Spacious listening and reflecting would have helped Henrik move forward. An agenda on the part of a listener can impose an already-existing pattern. That doesn’t leave space for the kind of interaction that seeks to contact and faithfully reflect the felt sense. Contact with the bodily felt sense brings something new and full of life.

Implications for the world

Can you feel the implications of this for the evolution that needs to happen in order for  life to continue on this planet? The logic that we have grown up with no longer serves us. Nobody knows what to do. War and fighting have been “go to” solutions for millennia, but internationally we are too aware of the destructive power unleashed by the weapons that have, up to now, seemingly insured safety and security. In the US and elsewhere, polarization leads to people not being able to listen to each other, and that eventually results in violence.

Change steps are an interactional process that respects and facilitates the ability of the body to “make sense”. This sense-making does not necessarily correspond to any already formed system of logic. It changes as it is carried forward. The changes come in a precise way, arising from the body’s implicit knowing of what will make life better.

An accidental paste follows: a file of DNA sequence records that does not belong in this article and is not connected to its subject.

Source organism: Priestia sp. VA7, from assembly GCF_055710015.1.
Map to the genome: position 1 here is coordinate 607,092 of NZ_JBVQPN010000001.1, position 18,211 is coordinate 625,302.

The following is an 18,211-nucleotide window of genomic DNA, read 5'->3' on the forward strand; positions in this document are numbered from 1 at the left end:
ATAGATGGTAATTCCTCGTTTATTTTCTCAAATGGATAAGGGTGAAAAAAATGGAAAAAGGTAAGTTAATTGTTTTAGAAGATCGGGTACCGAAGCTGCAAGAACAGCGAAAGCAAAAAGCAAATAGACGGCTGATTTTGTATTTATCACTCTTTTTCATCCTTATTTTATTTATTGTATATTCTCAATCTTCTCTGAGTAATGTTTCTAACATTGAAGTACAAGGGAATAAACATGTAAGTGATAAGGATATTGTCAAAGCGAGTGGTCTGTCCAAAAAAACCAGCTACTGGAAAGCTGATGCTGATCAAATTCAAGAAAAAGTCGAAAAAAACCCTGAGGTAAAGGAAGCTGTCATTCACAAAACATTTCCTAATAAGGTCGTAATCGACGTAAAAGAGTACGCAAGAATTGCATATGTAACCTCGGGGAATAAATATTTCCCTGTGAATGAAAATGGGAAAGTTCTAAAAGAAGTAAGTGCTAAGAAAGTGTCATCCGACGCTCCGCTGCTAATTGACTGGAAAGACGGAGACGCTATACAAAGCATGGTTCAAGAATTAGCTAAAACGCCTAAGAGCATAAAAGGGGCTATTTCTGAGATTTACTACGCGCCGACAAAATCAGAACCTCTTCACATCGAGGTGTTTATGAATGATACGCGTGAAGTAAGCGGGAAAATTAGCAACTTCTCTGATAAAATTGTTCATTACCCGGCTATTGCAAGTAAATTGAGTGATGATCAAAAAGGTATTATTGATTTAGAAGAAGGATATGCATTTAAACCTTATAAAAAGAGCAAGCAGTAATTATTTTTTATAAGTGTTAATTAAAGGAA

Focusing partnership and truth

“Currently philosophers recognize that formulations [articulations, expressions, statements] don’t stand alone, but this fact has them stuck. Much worse — the current understanding is that there is no truth at all, no values either, because people still think that if the attempts at a single truth contradict each other, then there isn’t any truth at all. 

“Knowing Focusing, of course you don’t think that there is no truth just because there is a variety of stated truths. Rather, you know, perhaps without having thought about it, that truth consists in one or more RELATIONSHIPS between what is stated and…..[what we call] “experiencing”, but it would be better to say “experiencing, situation, the body, our interactional living, “…” Still better, just call it dot dot dot.”